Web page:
CORPUS CHRISTI - Plunging oil prices may be a relief for Coastal Bend residents at the pumps, but they are having little influence on rents or mortgage payments.
The housing market in Corpus Christi is perhaps the tightest it has ever been for both potential renters and those looking to buy a home.
Things will not change for the rest of the year despite a rush on home and apartment construction, said Jim Lee, the chief economist at Texas A&M University-Corpus Christi.
Oil field workers who lived in apartments in Corpus Christi are moving to Alice, Cotulla and other small towns within the energy play to be closer to work, said Melissa Gomez, a broker for AAA Apartment Locating in Corpus Christi.
Others have been moving out of higher-end luxury apartments and into older, more-affordable complexes to cut costs.
The exodus has created hundreds of apartment vacancies since November, but rent prices remain unchanged. Instead of lowering rents, property managers have eased move-in criteria to ensure occupancy.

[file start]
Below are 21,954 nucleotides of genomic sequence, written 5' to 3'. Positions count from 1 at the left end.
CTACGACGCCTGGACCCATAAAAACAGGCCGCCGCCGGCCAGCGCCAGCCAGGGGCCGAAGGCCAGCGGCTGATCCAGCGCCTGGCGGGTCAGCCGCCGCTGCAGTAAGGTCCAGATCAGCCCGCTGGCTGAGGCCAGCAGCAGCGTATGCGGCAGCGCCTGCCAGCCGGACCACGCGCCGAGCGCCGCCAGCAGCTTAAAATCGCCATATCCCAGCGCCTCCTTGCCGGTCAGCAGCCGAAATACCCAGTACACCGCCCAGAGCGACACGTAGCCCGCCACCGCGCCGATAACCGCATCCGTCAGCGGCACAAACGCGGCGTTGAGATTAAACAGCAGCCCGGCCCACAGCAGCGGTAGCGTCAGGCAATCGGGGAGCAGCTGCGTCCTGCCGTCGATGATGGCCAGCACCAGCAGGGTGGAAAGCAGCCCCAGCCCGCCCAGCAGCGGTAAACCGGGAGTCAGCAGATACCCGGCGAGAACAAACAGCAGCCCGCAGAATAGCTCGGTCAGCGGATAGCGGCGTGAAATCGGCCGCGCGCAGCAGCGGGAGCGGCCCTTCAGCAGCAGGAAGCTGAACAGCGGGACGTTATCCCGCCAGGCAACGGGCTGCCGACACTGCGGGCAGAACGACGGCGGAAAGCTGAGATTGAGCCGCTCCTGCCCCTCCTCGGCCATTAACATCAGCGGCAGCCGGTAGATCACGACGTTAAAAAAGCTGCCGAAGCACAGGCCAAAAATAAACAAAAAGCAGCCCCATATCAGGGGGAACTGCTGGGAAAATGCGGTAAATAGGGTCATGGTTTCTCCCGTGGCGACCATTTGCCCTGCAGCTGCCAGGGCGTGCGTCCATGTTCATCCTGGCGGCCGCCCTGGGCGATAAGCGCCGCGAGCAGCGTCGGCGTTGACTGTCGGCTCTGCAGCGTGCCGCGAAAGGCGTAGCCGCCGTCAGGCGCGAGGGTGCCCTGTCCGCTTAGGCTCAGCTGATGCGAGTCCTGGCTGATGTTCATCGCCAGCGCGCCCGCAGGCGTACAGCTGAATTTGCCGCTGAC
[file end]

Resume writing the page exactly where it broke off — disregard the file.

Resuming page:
Applicants with credit and rental-history blemishes and those whose income is less than three times the cost of rent are no longer being disqualified for apartments.
Five recently completed apartment complexes have been cleared since March to take in tenants. Another dozen are in various stages of construction and are due to open in coming months.
The Corpus Christi area’s apartment occupancy rate was 92.5 percent in December, according to ALN Apartment Data. That is down from 94.3 percent in November and the record months of December 2013 and April 2014, when occupancy hit 95.2 percent.
Average rent in Corpus Christi in December was between $842 and $880, an ALN report said, though it is not uncommon for newer complexes to ask for more than $1,100 for a one-bedroom apartment.
Apartment occupancy in Corpus Christi in January 2010 was 89 percent, and average rent was about $700.